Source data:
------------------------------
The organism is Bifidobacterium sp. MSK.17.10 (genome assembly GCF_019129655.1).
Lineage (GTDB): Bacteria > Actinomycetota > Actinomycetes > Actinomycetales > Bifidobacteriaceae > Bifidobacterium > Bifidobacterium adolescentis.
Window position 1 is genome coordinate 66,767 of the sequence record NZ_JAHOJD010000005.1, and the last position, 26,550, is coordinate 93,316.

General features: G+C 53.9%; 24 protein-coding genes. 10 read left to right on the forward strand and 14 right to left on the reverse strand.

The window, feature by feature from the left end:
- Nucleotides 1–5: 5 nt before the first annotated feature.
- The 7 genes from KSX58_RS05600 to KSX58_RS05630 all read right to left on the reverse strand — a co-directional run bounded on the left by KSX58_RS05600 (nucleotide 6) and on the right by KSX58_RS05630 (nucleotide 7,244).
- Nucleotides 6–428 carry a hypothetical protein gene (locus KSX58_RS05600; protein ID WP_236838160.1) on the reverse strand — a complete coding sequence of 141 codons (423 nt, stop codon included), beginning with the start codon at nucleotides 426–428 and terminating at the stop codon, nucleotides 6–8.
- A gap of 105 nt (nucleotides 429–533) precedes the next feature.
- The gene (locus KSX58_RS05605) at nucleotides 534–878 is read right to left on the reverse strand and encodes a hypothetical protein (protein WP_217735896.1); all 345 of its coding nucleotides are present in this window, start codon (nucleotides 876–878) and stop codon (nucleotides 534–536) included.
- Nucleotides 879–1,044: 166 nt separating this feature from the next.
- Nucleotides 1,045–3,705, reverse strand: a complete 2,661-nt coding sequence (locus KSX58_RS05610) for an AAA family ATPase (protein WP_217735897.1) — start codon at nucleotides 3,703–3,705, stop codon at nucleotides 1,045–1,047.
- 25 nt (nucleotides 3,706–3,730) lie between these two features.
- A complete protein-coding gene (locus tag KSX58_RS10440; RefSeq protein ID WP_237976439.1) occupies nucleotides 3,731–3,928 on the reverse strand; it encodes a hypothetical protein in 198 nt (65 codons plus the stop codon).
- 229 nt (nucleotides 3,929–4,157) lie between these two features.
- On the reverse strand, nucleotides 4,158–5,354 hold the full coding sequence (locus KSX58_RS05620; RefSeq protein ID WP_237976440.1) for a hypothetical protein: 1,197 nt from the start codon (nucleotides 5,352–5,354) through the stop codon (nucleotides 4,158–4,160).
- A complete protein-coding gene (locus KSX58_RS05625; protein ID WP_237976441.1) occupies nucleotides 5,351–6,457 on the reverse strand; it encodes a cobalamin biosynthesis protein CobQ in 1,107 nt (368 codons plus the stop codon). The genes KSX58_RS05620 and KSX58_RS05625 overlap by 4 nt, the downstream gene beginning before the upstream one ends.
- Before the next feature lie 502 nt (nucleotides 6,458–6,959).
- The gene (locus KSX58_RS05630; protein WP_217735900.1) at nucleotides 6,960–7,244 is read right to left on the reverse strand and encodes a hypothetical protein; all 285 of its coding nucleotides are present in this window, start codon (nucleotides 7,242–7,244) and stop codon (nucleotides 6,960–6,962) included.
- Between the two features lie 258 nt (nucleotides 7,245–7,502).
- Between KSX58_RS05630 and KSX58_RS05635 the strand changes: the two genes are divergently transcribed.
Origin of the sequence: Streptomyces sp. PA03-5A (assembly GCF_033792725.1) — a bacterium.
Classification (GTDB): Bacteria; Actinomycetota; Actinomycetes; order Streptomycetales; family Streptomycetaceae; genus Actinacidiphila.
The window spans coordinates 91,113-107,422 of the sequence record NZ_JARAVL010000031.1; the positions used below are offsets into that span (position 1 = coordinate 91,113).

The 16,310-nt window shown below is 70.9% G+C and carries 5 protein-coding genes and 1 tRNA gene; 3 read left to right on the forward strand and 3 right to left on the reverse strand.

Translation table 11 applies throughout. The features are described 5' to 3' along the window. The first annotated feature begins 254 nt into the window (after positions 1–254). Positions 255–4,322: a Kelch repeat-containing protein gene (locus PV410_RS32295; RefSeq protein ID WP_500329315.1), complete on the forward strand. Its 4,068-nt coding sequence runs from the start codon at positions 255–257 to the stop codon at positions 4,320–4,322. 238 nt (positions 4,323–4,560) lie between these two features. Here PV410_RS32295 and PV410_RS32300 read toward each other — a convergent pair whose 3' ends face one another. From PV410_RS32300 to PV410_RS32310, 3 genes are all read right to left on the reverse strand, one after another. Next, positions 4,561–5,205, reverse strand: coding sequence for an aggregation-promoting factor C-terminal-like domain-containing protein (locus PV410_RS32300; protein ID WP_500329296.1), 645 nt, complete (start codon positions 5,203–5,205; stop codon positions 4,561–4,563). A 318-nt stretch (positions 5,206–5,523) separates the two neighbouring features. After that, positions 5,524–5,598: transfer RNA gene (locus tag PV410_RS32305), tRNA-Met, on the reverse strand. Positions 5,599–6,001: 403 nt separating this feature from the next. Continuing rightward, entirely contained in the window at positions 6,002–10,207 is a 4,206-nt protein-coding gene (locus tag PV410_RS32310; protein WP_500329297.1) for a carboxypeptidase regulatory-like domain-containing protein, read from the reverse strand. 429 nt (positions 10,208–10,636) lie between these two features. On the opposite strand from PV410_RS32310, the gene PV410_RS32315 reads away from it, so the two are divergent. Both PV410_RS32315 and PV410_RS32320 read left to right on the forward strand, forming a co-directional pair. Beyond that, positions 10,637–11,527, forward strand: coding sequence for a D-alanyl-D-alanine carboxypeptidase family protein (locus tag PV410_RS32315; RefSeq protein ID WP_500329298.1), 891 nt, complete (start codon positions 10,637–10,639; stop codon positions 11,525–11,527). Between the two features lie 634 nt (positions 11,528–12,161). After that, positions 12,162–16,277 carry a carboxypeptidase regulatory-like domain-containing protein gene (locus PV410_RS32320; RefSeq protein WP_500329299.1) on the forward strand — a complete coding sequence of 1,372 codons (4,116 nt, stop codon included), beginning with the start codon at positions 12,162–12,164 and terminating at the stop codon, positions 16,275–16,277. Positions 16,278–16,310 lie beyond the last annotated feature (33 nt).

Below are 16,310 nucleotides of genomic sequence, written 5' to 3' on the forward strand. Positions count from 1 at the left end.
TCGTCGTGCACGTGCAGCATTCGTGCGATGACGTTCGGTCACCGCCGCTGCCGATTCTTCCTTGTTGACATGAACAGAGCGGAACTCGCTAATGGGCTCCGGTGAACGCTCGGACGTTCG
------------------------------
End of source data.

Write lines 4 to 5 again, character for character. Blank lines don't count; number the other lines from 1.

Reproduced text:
General features: G+C 53.9%; 24 protein-coding genes. 10 read left to right on the forward strand and 14 right to left on the reverse strand.

The window, feature by feature from the left end: